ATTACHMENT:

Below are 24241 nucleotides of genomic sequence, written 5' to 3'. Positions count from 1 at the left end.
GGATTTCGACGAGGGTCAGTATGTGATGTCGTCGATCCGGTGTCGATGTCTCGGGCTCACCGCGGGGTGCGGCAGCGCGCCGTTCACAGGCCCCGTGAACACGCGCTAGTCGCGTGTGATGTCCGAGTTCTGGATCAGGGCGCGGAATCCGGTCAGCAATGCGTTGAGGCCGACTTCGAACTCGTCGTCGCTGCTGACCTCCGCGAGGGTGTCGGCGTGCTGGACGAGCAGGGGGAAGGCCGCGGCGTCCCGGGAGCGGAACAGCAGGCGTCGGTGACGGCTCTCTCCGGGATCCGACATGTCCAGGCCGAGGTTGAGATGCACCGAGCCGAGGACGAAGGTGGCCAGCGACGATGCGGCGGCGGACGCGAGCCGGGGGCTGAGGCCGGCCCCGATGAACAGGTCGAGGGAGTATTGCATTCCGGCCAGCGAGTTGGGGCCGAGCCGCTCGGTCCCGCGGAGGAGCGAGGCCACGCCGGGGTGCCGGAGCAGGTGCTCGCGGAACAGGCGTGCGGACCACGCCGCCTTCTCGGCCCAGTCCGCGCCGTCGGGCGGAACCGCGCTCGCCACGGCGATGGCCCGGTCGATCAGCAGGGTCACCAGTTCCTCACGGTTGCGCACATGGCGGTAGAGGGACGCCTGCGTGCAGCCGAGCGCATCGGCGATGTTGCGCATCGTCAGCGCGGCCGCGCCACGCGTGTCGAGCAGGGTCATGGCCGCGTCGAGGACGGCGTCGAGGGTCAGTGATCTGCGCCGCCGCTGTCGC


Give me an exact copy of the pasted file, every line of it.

Below are 24241 nucleotides of genomic sequence, written 5' to 3'. Positions count from 1 at the left end.
GGATTTCGACGAGGGTCAGTATGTGATGTCGTCGATCCGGTGTCGATGTCTCGGGCTCACCGCGGGGTGCGGCAGCGCGCCGTTCACAGGCCCCGTGAACACGCGCTAGTCGCGTGTGATGTCCGAGTTCTGGATCAGGGCGCGGAATCCGGTCAGCAATGCGTTGAGGCCGACTTCGAACTCGTCGTCGCTGCTGACCTCCGCGAGGGTGTCGGCGTGCTGGACGAGCAGGGGGAAGGCCGCGGCGTCCCGGGAGCGGAACAGCAGGCGTCGGTGACGGCTCTCTCCGGGATCCGACATGTCCAGGCCGAGGTTGAGATGCACCGAGCCGAGGACGAAGGTGGCCAGCGACGATGCGGCGGCGGACGCGAGCCGGGGGCTGAGGCCGGCCCCGATGAACAGGTCGAGGGAGTATTGCATTCCGGCCAGCGAGTTGGGGCCGAGCCGCTCGGTCCCGCGGAGGAGCGAGGCCACGCCGGGGTGCCGGAGCAGGTGCTCGCGGAACAGGCGTGCGGACCACGCCGCCTTCTCGGCCCAGTCCGCGCCGTCGGGCGGAACCGCGCTCGCCACGGCGATGGCCCGGTCGATCAGCAGGGTCACCAGTTCCTCACGGTTGCGCACATGGCGGTAGAGGGACGCCTGCGTGCAGCCGAGCGCATCGGCGATGTTGCGCATCGTCAGCGCGGCCGCGCCACGCGTGTCGAGCAGGGTCATGGCCGCGTCGAGGACGGCGTCGAGGGTCAGTGATCTGCGCCGCCGCTGTCGC